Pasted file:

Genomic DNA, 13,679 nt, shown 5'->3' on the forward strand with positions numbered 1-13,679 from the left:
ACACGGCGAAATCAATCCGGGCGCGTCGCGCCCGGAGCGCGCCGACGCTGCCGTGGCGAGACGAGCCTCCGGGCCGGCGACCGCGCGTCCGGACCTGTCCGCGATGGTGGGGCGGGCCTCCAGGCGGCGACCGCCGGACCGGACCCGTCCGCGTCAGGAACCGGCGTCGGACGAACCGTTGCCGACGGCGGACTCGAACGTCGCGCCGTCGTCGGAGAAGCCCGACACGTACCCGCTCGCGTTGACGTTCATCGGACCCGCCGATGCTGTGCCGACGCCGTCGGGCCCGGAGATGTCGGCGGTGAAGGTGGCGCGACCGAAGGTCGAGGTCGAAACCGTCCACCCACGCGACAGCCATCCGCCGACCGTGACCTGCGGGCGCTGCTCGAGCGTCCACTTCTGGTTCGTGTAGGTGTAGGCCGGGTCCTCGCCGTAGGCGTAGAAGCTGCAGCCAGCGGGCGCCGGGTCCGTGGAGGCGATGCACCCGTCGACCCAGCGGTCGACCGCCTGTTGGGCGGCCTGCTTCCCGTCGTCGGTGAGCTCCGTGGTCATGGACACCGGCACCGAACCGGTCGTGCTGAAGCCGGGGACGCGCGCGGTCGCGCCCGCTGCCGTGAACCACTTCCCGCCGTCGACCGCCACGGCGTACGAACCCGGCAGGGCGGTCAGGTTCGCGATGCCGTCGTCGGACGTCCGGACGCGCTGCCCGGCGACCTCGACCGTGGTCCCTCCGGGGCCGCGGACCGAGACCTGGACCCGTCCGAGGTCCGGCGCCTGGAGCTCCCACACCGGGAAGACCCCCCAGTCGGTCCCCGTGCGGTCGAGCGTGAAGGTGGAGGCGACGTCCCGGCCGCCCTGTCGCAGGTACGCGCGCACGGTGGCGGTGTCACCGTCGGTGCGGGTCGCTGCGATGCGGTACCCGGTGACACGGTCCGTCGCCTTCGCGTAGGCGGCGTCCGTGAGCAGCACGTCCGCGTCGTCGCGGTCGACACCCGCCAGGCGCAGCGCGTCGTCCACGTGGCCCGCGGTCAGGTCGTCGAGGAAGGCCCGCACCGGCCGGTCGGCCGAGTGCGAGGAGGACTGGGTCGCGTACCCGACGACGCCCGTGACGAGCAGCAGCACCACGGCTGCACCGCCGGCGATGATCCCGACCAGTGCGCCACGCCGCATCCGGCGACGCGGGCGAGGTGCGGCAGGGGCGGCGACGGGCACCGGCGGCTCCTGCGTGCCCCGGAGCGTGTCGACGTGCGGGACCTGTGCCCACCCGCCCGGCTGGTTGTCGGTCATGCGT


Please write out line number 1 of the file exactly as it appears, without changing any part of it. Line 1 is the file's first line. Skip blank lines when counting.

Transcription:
Genomic DNA, 13,679 nt, shown 5'->3' on the forward strand with positions numbered 1-13,679 from the left: